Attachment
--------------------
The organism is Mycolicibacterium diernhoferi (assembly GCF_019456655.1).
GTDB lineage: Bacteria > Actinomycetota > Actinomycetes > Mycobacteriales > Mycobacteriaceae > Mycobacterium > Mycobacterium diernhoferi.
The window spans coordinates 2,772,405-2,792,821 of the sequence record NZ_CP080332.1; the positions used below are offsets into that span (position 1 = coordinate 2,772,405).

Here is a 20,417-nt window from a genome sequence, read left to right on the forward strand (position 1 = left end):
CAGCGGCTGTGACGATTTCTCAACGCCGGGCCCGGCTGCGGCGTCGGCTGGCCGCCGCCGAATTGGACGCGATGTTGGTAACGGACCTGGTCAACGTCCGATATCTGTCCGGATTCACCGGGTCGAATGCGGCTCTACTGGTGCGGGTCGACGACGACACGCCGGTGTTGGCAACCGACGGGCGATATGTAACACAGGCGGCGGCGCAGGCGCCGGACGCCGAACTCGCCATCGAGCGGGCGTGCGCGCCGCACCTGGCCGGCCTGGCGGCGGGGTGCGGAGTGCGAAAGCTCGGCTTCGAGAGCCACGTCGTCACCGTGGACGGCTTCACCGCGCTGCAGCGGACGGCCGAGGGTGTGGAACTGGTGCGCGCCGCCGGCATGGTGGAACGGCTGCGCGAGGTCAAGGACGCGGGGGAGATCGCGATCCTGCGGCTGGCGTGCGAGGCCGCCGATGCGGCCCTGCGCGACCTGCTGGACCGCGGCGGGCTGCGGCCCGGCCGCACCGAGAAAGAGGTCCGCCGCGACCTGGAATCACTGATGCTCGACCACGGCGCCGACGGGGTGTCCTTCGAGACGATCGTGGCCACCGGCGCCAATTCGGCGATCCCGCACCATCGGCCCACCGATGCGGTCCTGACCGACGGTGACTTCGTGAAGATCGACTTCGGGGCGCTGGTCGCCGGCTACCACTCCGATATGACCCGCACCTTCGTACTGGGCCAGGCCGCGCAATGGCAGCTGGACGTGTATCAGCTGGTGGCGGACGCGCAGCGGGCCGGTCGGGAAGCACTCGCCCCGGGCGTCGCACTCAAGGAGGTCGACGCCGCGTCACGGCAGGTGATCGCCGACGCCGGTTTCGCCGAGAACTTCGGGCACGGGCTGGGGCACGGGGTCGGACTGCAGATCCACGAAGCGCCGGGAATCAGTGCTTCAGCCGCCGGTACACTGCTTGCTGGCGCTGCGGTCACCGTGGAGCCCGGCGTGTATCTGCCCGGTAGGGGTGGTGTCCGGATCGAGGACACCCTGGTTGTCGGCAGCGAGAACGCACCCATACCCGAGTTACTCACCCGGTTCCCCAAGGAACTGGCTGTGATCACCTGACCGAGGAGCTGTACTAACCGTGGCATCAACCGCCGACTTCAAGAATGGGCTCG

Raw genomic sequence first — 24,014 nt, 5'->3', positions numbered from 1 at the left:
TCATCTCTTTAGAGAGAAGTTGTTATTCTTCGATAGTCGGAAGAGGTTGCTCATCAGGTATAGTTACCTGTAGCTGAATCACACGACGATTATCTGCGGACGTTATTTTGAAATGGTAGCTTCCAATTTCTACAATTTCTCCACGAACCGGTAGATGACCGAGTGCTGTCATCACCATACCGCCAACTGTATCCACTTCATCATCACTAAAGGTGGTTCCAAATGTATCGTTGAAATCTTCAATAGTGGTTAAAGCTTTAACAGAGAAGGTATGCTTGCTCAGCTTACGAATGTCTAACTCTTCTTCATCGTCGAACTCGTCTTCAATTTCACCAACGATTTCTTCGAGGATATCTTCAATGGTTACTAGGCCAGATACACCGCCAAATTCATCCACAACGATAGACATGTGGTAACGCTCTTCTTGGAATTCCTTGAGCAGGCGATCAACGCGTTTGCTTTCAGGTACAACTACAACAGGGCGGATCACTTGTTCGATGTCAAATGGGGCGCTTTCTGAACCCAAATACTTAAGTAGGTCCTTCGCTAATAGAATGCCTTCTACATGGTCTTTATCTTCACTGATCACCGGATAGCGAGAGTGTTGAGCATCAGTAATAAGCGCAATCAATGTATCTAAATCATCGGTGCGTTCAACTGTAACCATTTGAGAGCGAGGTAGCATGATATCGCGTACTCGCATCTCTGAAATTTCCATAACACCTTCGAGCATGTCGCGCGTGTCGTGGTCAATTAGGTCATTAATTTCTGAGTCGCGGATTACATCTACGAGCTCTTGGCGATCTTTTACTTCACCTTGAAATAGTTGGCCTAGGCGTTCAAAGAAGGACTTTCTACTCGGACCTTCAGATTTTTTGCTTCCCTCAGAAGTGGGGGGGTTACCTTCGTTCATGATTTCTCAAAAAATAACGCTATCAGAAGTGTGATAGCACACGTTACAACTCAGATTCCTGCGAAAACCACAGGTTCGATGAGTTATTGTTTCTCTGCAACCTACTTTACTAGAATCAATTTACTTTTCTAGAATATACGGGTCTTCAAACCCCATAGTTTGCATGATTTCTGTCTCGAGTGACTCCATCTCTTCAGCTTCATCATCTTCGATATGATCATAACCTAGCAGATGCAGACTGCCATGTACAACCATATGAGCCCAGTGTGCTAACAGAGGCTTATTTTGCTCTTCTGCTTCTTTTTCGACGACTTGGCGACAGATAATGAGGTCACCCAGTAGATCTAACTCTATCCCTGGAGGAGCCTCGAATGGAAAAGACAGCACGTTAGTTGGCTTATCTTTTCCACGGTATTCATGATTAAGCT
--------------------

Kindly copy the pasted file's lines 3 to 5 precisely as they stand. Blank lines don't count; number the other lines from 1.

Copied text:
The window spans coordinates 2,772,405-2,792,821 of the sequence record NZ_CP080332.1; the positions used below are offsets into that span (position 1 = coordinate 2,772,405).

Here is a 20,417-nt window from a genome sequence, read left to right on the forward strand (position 1 = left end):
CAGCGGCTGTGACGATTTCTCAACGCCGGGCCCGGCTGCGGCGTCGGCTGGCCGCCGCCGAATTGGACGCGATGTTGGTAACGGACCTGGTCAACGTCCGATATCTGTCCGGATTCACCGGGTCGAATGCGGCTCTACTGGTGCGGGTCGACGACGACACGCCGGTGTTGGCAACCGACGGGCGATATGTAACACAGGCGGCGGCGCAGGCGCCGGACGCCGAACTCGCCATCGAGCGGGCGTGCGCGCCGCACCTGGCCGGCCTGGCGGCGGGGTGCGGAGTGCGAAAGCTCGGCTTCGAGAGCCACGTCGTCACCGTGGACGGCTTCACCGCGCTGCAGCGGACGGCCGAGGGTGTGGAACTGGTGCGCGCCGCCGGCATGGTGGAACGGCTGCGCGAGGTCAAGGACGCGGGGGAGATCGCGATCCTGCGGCTGGCGTGCGAGGCCGCCGATGCGGCCCTGCGCGACCTGCTGGACCGCGGCGGGCTGCGGCCCGGCCGCACCGAGAAAGAGGTCCGCCGCGACCTGGAATCACTGATGCTCGACCACGGCGCCGACGGGGTGTCCTTCGAGACGATCGTGGCCACCGGCGCCAATTCGGCGATCCCGCACCATCGGCCCACCGATGCGGTCCTGACCGACGGTGACTTCGTGAAGATCGACTTCGGGGCGCTGGTCGCCGGCTACCACTCCGATATGACCCGCACCTTCGTACTGGGCCAGGCCGCGCAATGGCAGCTGGACGTGTATCAGCTGGTGGCGGACGCGCAGCGGGCCGGTCGGGAAGCACTCGCCCCGGGCGTCGCACTCAAGGAGGTCGACGCCGCGTCACGGCAGGTGATCGCCGACGCCGGTTTCGCCGAGAACTTCGGGCACGGGCTGGGGCACGGGGTCGGACTGCAGATCCACGAAGCGCCGGGAATCAGTGCTTCAGCCGCCGGTACACTGCTTGCTGGCGCTGCGGTCACCGTGGAGCCCGGCGTGTATCTGCCCGGTAGGGGTGGTGTCCGGATCGAGGACACCCTGGTTGTCGGCAGCGAGAACGCACCCATACCCGAGTTACTCACCCGGTTCCCCAAGGAACTGGCTGTGATCACCTGACCGAGGAGCTGTACTAACCGTGGCATCAACCGCCGACTTCAAGAATGGGCTCG